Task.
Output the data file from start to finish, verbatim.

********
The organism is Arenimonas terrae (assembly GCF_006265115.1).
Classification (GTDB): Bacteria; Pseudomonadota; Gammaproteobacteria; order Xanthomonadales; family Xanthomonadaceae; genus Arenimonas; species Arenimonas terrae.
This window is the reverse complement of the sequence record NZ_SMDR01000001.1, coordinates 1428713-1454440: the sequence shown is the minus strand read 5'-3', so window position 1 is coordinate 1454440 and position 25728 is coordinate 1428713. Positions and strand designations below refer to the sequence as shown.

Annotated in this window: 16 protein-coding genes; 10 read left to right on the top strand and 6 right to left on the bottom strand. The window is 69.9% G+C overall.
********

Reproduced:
The organism is Arenimonas terrae (assembly GCF_006265115.1).
Classification (GTDB): Bacteria; Pseudomonadota; Gammaproteobacteria; order Xanthomonadales; family Xanthomonadaceae; genus Arenimonas; species Arenimonas terrae.
This window is the reverse complement of the sequence record NZ_SMDR01000001.1, coordinates 1428713-1454440: the sequence shown is the minus strand read 5'-3', so window position 1 is coordinate 1454440 and position 25728 is coordinate 1428713. Positions and strand designations below refer to the sequence as shown.

Annotated in this window: 16 protein-coding genes; 10 read left to right on the top strand and 6 right to left on the bottom strand. The window is 69.9% G+C overall.